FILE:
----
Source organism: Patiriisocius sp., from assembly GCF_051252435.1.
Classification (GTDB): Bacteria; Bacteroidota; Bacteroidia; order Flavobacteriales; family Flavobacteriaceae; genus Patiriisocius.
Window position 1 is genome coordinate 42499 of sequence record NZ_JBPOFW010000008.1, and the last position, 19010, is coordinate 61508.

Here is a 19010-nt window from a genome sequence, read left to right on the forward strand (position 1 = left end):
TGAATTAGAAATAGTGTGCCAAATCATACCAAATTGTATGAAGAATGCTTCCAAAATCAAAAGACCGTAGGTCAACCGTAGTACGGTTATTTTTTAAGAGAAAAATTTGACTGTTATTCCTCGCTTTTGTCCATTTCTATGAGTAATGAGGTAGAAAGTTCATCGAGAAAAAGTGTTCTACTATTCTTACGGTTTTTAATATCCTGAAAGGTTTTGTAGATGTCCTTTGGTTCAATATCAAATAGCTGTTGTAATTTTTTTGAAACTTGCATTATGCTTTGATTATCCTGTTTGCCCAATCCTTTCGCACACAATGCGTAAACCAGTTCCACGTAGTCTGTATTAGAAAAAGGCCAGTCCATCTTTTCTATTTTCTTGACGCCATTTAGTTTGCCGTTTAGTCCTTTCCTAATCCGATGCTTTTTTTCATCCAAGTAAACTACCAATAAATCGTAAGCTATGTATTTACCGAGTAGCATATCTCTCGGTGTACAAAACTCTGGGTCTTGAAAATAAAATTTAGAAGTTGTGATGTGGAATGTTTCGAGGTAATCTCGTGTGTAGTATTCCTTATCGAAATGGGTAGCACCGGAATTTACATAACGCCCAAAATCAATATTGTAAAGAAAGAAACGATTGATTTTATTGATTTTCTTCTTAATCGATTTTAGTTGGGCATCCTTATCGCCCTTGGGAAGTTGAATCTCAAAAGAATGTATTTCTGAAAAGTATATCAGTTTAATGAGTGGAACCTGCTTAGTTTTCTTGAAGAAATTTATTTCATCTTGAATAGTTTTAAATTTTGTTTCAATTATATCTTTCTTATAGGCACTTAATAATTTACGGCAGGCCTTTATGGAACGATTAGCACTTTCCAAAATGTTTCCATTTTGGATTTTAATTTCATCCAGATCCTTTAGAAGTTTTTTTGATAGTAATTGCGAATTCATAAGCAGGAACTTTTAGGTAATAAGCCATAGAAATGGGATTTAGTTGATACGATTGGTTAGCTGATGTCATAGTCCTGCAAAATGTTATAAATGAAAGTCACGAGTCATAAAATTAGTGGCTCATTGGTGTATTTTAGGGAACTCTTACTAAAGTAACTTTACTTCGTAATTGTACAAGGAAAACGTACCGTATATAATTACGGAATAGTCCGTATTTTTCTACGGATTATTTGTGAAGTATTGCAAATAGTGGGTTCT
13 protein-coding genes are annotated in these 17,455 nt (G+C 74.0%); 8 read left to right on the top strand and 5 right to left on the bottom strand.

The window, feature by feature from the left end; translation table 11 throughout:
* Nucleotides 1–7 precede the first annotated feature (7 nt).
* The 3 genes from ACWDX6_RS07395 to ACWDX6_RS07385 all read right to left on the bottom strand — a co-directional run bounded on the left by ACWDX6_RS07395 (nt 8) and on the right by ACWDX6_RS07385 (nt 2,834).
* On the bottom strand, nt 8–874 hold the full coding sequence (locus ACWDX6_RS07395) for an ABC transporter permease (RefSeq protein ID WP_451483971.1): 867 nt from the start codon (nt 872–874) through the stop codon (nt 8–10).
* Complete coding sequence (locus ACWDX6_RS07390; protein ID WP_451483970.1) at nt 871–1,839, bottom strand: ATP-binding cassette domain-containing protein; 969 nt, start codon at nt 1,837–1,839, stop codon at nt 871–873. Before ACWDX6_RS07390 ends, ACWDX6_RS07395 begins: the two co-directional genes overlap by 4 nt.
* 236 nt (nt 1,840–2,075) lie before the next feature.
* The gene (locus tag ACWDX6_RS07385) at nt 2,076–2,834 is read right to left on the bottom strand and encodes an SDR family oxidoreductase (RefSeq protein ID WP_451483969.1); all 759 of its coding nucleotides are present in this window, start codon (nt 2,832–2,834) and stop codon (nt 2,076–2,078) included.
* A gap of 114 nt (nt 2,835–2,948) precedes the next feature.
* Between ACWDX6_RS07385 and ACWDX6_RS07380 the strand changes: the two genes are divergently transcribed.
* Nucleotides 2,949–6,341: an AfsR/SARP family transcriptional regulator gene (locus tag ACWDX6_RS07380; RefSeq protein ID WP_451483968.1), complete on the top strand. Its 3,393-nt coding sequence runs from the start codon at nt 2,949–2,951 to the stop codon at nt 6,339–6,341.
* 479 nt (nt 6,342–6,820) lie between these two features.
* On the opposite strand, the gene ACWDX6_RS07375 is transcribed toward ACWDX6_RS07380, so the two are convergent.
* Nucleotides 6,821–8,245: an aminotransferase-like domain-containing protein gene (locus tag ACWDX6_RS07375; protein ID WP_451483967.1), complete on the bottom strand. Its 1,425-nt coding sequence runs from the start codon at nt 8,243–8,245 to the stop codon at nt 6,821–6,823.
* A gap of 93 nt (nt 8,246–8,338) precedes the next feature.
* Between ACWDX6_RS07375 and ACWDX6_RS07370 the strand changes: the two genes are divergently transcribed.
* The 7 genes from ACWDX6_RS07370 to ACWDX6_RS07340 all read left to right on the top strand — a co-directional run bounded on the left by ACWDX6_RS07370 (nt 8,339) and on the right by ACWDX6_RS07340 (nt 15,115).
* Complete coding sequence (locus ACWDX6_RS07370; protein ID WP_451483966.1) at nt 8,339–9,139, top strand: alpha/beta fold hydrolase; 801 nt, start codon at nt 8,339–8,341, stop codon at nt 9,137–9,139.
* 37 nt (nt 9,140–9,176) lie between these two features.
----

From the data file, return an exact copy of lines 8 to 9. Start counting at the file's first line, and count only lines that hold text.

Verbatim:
* Nucleotides 1–7 precede the first annotated feature (7 nt).
* The 3 genes from ACWDX6_RS07395 to ACWDX6_RS07385 all read right to left on the bottom strand — a co-directional run bounded on the left by ACWDX6_RS07395 (nt 8) and on the right by ACWDX6_RS07385 (nt 2,834).